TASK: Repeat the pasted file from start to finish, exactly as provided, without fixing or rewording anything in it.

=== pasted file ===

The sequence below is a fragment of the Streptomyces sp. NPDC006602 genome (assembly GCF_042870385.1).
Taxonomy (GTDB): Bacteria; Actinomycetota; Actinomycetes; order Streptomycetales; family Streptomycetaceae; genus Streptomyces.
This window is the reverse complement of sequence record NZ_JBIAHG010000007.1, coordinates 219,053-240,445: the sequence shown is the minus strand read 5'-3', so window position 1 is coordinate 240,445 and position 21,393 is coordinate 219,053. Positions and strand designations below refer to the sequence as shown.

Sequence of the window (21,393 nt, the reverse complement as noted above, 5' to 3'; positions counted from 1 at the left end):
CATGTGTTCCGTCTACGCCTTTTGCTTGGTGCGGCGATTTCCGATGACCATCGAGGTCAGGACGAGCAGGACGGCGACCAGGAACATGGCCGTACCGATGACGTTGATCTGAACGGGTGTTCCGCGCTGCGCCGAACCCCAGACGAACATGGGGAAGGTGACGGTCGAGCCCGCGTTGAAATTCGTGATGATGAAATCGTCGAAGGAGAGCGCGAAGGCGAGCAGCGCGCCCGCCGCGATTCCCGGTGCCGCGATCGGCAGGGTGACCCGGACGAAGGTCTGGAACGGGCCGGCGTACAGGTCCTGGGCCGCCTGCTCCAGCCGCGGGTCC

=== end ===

The sequence below is a fragment of the Streptomyces sp. NPDC006602 genome (assembly GCF_042870385.1).
Taxonomy (GTDB): Bacteria; Actinomycetota; Actinomycetes; order Streptomycetales; family Streptomycetaceae; genus Streptomyces.
This window is the reverse complement of sequence record NZ_JBIAHG010000007.1, coordinates 219,053-240,445: the sequence shown is the minus strand read 5'-3', so window position 1 is coordinate 240,445 and position 21,393 is coordinate 219,053. Positions and strand designations below refer to the sequence as shown.

Sequence of the window (21,393 nt, the reverse complement as noted above, 5' to 3'; positions counted from 1 at the left end):
CATGTGTTCCGTCTACGCCTTTTGCTTGGTGCGGCGATTTCCGATGACCATCGAGGTCAGGACGAGCAGGACGGCGACCAGGAACATGGCCGTACCGATGACGTTGATCTGAACGGGTGTTCCGCGCTGCGCCGAACCCCAGACGAACATGGGGAAGGTGACGGTCGAGCCCGCGTTGAAATTCGTGATGATGAAATCGTCGAAGGAGAGCGCGAAGGCGAGCAGCGCGCCCGCCGCGATTCCCGGTGCCGCGATCGGCAGGGTGACCCGGACGAAGGTCTGGAACGGGCCGGCGTACAGGTCCTGGGCCGCCTGCTCCAGCCGCGGGTCC